Non-financial enterprises’ shadow banking business and operating risk


LI Jianjun;HAN Xun


School of Finance, Central University of Finance and Economics;School of Economics, Beijing International Studies University


With China’s economy entering the new normal, problems such as high leverage rate, chaotic financial investment, and the shift from investment, production and circulation in the real economy to investment in the virtual economy have been highlighted. More and more non-financial enterprises have begun to develop shadow banking business and have become important shadow banking intermediaries. Shadow banking is characterized by high leverage, high risk and asymmetric information. However, non-financial enterprises’ ability to identify and deal with financial risks is weak. Therefore, exploring the business model of non-financial enterprises’ shadow banking and its impact on their business risk is significant both theoretically and practically for preventing systemic financial risk, restraining the trend of industry hollowing-out and promoting the stable development of real economy. Most existing literature focuses on the shadow banking activities of financial institutions, and explores the connotation of shadow banking, its scale measurement methods and its economic effect on monetary policy, financial stability and output growth. With the gradual enhancement in the trend of economic financialization, enterprise departments have begun to carry out shadow banking activities through entrustment, equity innovation and bridge lending, and non-financial enterprises’ shadow banking tendency is strengthening (Han et al., 2017). Although there are abundant research on shadow banking system and enterprises’ financialization, few studies focus on non-financial enterprises’ shadow banking business. Some studies investigate the identification, business mechanism and social welfare losses of non-financial enterprises’ shadow banking activities, but studies on the impact of non-financial enterprises’ shadow banking business on their operating risk are very limited. This paper intended to fill this gap from both theoretical and empirical perspectives. It used data of non-financial listed companies in Shanghai and Shenzhen stock exchanges from 2004 to 2015 to test the impact of non-financial enterprises’ shadow banking activities on their operating risk and the heterogeneity of this impact with different degrees of financing constraints and corporate governance. It also explored the transmission mechanism of non-financial enterprises’ shadow banking on operating risk within different business models. Finally, this paper put forward policy suggestions for restraining the over-financialization of non-financial enterprises, reducing systemic risks and preventing the shift from investment, production and circulation in the real economy to investment in the virtual economy. There are three major findings. First, engaging in shadow banking activities increases enterprises’ operating risk, and this positive effect is more significant in the enterprises with tighter financial constraints and poorer corporate governance. Second, when enterprises engage in shadow banking activities through entrusted loans or private lending, in which case they provide funds as credit intermediaries, the borrowers’ repayment risk reduces the short-term solvency of lending enterprises through the accounting account mechanism, and thereby increases their operating risk. Third, if non-financial enterprises indirectly participate in the shadow credit chain through purchasing quasi-financial products issued by financial institutions, the volatility of financial system transmits to non-financial enterprises through systemic risk linkage, increases the volatility of their expected returns and aggravates their operating risk. Policy suggestions are as follows. First, unbalanced and inefficient allocation of funds caused by bank credit discrimination should be eliminated, and direct financing capital market should be developed to provide small-and-medium enterprises with equal and extensive access to financial services and ultimately curb the excessive shadow banking behavior of non-financial enterprises. Second, financial functional supervision should be strengthened and the transparency of financial statements of listed companies should be enhanced to avoid the risk accumulation caused by non-compliance channels such as underground financing. Third, it is necessary to improve entities’ investment environment, speed the clean-up of zombie enterprises, promote the upgrading of industrial structure, encourage enterprises’ innovation behavior and guide the return of enterprises from financial profit-seeking behavior to production and operation activities.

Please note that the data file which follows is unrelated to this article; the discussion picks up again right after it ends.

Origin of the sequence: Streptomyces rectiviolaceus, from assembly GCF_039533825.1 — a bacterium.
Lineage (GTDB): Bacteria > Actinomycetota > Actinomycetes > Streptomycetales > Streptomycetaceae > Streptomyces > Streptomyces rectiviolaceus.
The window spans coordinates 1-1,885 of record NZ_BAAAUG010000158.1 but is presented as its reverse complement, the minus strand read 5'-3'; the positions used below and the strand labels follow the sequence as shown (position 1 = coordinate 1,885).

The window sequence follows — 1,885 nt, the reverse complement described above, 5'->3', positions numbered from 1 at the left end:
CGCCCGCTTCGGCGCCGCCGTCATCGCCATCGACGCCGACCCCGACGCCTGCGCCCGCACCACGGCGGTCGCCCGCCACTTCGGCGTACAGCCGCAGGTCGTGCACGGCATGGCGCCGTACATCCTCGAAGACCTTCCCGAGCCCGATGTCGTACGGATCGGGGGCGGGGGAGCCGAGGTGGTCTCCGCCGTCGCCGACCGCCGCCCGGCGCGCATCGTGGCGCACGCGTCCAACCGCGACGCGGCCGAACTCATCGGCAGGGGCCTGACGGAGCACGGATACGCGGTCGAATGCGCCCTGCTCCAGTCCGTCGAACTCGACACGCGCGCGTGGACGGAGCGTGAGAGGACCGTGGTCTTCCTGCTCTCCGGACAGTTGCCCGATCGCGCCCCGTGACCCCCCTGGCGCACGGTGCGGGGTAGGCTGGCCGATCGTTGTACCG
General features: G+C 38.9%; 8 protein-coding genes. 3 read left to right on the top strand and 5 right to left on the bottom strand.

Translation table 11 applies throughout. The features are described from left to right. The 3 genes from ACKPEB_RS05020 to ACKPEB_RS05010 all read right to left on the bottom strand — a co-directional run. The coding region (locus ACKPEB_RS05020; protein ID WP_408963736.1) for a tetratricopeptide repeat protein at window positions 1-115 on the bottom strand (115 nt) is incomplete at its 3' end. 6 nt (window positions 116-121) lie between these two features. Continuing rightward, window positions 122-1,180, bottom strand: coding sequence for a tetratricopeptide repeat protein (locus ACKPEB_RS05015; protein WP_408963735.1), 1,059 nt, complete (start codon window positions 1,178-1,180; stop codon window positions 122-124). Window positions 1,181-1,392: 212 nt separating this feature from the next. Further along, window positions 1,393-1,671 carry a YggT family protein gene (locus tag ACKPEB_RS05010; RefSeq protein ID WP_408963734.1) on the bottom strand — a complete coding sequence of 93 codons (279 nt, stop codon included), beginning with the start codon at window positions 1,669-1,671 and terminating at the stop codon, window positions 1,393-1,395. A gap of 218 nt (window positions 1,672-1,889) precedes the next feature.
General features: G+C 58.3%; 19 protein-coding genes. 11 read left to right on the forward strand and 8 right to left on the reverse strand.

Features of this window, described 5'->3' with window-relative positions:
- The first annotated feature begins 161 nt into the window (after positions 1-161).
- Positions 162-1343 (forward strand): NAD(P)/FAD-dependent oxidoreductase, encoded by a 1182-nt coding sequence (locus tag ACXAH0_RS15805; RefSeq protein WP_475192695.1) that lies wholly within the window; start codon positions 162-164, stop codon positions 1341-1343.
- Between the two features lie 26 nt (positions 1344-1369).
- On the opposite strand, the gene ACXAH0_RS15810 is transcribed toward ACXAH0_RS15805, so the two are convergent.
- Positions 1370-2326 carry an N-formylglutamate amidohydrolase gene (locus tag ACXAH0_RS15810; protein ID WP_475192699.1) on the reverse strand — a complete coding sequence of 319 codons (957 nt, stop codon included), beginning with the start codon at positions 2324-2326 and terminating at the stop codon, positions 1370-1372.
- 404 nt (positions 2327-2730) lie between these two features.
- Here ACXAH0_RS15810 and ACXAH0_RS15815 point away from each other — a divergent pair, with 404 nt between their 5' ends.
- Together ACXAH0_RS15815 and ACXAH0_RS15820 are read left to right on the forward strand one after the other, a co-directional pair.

shadow banking;operating risk;transmission mechanism;systemic risk


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Total: 33 articles

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